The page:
When you gotta go, you gotta go

This is a case that Euan Roger has tweeted about, with a toilet humour twist, but also some interesting early uses of mitigation claims in court (i.e. defendants’ appeal to loopholes to escape capital punishment). On 4 February 1402 a coroner was summoned to the church of St. Mary Somerset in London to hear theContinue reading “When you gotta go, you gotta go”

Sanctuary at Hospitaller properties

Around 1500, the Hospitaller Order (also known as the military order of the Knights of St. John of Jerusalem) compiled a record of cases that (they contended) showed the Hospitallers had always had permanent sanctuary privileges in their properties. This was, as I’ll explore another in another post, a bold but entirely fictitious claim, andContinue reading “Sanctuary at Hospitaller properties”

“Pleading sanctuary” in court

In the late 1440s, Edward Wyrley was arrested in Westminster for felony and taken to prison to await trial, but somehow escaped and ran into Westminster sanctuary. Wyrley claimed he was then forcibly removed from the precinct and brought back to stand trial. Felons thus seized could “plead sanctuary,” i.e. asking the court to restoreContinue reading ““Pleading sanctuary” in court”

Brutal breach of sanctuary?

Here, an escaped robber and disputed accounts of his arrest: was he brutally seized in a church in great disrespect of the sacral space and sanctuary—or simply taken into custody on the city street? In February 1490, Richard Reynold, yeoman of Hendon Middlesex, ran into the London church of St Olave in Old Jewry, escapingContinue reading “Brutal breach of sanctuary?”

Crime and Credibility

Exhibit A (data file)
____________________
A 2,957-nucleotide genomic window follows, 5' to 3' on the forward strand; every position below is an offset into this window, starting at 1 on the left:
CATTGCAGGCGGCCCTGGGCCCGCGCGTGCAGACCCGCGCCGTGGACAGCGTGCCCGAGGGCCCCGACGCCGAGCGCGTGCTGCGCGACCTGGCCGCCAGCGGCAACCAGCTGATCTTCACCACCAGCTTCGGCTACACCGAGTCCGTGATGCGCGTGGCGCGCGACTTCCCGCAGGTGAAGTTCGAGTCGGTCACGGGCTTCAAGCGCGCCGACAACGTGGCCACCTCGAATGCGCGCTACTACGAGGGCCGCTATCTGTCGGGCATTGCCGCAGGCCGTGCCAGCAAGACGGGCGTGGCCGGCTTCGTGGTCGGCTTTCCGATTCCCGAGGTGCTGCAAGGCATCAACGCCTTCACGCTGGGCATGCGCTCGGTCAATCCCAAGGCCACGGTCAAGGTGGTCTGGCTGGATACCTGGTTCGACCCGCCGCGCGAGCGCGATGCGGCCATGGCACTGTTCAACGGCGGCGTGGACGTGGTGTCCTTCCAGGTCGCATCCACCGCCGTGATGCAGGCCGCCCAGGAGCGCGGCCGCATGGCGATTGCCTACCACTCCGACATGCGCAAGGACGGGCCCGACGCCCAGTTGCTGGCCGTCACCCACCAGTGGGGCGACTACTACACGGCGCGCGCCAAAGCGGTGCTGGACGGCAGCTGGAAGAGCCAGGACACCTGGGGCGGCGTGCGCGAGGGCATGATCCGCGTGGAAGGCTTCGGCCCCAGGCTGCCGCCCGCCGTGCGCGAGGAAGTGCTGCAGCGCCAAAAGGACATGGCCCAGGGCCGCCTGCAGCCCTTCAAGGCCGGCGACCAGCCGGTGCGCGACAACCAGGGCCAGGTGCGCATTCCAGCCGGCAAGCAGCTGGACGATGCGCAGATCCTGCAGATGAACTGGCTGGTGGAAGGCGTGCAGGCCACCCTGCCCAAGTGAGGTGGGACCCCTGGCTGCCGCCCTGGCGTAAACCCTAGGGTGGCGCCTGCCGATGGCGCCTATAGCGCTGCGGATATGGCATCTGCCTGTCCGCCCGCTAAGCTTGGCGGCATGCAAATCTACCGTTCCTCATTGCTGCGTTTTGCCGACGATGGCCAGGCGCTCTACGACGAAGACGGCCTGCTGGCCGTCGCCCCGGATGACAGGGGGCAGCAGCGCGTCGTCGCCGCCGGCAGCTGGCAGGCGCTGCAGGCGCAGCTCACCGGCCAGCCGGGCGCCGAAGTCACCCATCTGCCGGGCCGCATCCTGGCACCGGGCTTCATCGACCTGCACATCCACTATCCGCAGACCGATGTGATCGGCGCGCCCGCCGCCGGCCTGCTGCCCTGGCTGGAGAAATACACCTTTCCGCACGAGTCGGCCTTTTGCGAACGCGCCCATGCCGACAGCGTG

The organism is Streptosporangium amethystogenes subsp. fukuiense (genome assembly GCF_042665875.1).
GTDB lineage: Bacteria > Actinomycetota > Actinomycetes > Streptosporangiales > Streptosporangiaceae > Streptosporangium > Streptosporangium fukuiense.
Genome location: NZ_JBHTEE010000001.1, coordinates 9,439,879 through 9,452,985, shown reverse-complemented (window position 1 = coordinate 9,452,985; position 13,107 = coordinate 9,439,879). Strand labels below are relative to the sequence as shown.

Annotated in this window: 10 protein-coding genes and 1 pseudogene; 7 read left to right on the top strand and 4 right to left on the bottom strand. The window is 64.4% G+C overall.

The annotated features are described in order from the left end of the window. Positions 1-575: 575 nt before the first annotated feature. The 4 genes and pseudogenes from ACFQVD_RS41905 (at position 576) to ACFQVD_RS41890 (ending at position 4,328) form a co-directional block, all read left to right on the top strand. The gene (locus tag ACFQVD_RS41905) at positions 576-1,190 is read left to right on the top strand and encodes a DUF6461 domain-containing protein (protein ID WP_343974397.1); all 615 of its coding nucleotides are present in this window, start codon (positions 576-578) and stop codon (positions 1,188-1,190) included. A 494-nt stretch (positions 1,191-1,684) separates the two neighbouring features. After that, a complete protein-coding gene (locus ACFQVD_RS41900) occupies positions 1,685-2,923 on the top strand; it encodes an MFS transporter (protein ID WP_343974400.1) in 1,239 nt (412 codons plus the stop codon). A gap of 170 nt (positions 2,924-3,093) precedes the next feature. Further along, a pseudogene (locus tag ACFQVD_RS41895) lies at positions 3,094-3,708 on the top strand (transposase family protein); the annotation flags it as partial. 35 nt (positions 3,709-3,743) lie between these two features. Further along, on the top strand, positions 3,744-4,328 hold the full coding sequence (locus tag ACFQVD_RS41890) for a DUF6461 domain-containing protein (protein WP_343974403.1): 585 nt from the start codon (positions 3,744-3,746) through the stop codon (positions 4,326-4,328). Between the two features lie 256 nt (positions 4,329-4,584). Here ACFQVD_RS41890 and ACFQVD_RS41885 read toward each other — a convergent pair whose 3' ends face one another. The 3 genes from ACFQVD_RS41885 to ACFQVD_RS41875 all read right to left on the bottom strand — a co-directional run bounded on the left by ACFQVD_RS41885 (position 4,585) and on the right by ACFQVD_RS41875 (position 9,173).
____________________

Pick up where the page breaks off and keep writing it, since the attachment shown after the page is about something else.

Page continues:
This case features a serial horse-thief, and a serial sanctuary-taker with a wee bit of a credibility problem. In May 1489 John Whatman, a roper of Ticehurst, Sussex, stole a horse at Wadhurst, a few miles away. Then in September 1489 Whatman stole another horse, at Heathfield in Sussex. He was arrested for this secondContinue reading “Crime and Credibility”

Pleading sanctuary at King’s Bench

Another sanctuary breach case: in 1493, Richard Crokker and John Parker appeared at the bar at King’s Bench and were asked why they should be acquitted on felony charges. Crokker responded that on 9 February 1493 he entered the church of St Anne Aldersgate, London, and sought sanctuary there for several felonies. But while heContinue reading “Pleading sanctuary at King’s Bench”

Treason and sanctuary: the case of Thomas Bagnall

One of the most famous – albeit misinterpreted – sanctuary cases of the Tudor period: the 1495 claim of sanctuary made by Thomas Bagnall, traitor, supporter of Perkin Warbeck, thorn in the side of Henry VII. In 1495 five men—Thomas Bagnall, John Heth, John Skotte, John Kenyngton, and Alexander Synger—were accused of using the sanctuaryContinue reading “Treason and sanctuary: the case of Thomas Bagnall”

The Widow’s appeal of homicide

In this case we see a widow’s appeal: ie a private prosecution of homicide undertaken by the dead man’s wife against the accused murderer, here one who took shelter in a Hospitaller property. Margery Rollesley, widow of Humphrey Rollesley, accused William Toft, a tailor of Denby, Derbyshire, of having killed her husband. When he cameContinue reading “The Widow’s appeal of homicide”

Incarceration as punishment

Theoretically incarceration wasn’t used as punishment for felony in medieval England; it was used instead for detention pre-trial and during proceedings. At times, though, lengthy delays in proceedings seem deliberate, imprisonment serving unofficially as a middle way between acquittal and the noose. This seems to have been the case for two sanctuary seekers in 1497.Continue reading “Incarceration as punishment”

The savvy criminal

George Sawyer alias Wolmer, a Surrey man variously identified as husbandman, yeoman, and sawyer, was a walking example of the escape hatches, legal and illegal, available to the savvy late medieval criminal. In 1499, Sawyer took sanctuary at St. Mary Overey in Southwark after a string of burglaries in Kent, but three men dragged himContinue reading “The savvy criminal”